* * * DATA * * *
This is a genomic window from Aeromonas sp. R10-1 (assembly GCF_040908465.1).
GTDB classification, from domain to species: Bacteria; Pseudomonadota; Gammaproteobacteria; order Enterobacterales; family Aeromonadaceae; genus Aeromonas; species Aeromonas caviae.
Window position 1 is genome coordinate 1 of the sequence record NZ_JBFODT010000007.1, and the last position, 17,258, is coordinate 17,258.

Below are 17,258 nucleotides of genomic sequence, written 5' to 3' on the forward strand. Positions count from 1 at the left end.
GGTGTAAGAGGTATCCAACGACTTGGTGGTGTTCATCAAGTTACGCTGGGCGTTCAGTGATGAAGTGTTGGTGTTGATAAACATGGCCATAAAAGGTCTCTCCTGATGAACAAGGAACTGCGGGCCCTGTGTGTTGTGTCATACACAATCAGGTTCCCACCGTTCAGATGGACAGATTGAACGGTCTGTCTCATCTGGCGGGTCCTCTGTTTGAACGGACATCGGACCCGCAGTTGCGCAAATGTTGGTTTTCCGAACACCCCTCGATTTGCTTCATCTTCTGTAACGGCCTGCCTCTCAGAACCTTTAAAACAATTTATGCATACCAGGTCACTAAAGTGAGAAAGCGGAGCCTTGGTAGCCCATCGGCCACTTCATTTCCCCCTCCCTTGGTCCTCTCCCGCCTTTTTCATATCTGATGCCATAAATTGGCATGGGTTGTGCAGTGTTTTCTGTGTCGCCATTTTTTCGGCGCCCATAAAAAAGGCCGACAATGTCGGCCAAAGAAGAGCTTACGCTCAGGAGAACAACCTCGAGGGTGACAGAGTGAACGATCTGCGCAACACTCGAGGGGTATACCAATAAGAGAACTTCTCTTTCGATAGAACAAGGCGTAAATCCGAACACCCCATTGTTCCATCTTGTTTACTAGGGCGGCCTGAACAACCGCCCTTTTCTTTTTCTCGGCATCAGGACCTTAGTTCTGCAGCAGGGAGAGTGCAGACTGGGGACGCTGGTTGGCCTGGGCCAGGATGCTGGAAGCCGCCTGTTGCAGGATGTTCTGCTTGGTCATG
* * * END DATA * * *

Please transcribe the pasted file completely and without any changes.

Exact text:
This is a genomic window from Aeromonas sp. R10-1 (assembly GCF_040908465.1).
GTDB classification, from domain to species: Bacteria; Pseudomonadota; Gammaproteobacteria; order Enterobacterales; family Aeromonadaceae; genus Aeromonas; species Aeromonas caviae.
Window position 1 is genome coordinate 1 of the sequence record NZ_JBFODT010000007.1, and the last position, 17,258, is coordinate 17,258.

Below are 17,258 nucleotides of genomic sequence, written 5' to 3' on the forward strand. Positions count from 1 at the left end.
GGTGTAAGAGGTATCCAACGACTTGGTGGTGTTCATCAAGTTACGCTGGGCGTTCAGTGATGAAGTGTTGGTGTTGATAAACATGGCCATAAAAGGTCTCTCCTGATGAACAAGGAACTGCGGGCCCTGTGTGTTGTGTCATACACAATCAGGTTCCCACCGTTCAGATGGACAGATTGAACGGTCTGTCTCATCTGGCGGGTCCTCTGTTTGAACGGACATCGGACCCGCAGTTGCGCAAATGTTGGTTTTCCGAACACCCCTCGATTTGCTTCATCTTCTGTAACGGCCTGCCTCTCAGAACCTTTAAAACAATTTATGCATACCAGGTCACTAAAGTGAGAAAGCGGAGCCTTGGTAGCCCATCGGCCACTTCATTTCCCCCTCCCTTGGTCCTCTCCCGCCTTTTTCATATCTGATGCCATAAATTGGCATGGGTTGTGCAGTGTTTTCTGTGTCGCCATTTTTTCGGCGCCCATAAAAAAGGCCGACAATGTCGGCCAAAGAAGAGCTTACGCTCAGGAGAACAACCTCGAGGGTGACAGAGTGAACGATCTGCGCAACACTCGAGGGGTATACCAATAAGAGAACTTCTCTTTCGATAGAACAAGGCGTAAATCCGAACACCCCATTGTTCCATCTTGTTTACTAGGGCGGCCTGAACAACCGCCCTTTTCTTTTTCTCGGCATCAGGACCTTAGTTCTGCAGCAGGGAGAGTGCAGACTGGGGACGCTGGTTGGCCTGGGCCAGGATGCTGGAAGCCGCCTGTTGCAGGATGTTCTGCTTGGTCATG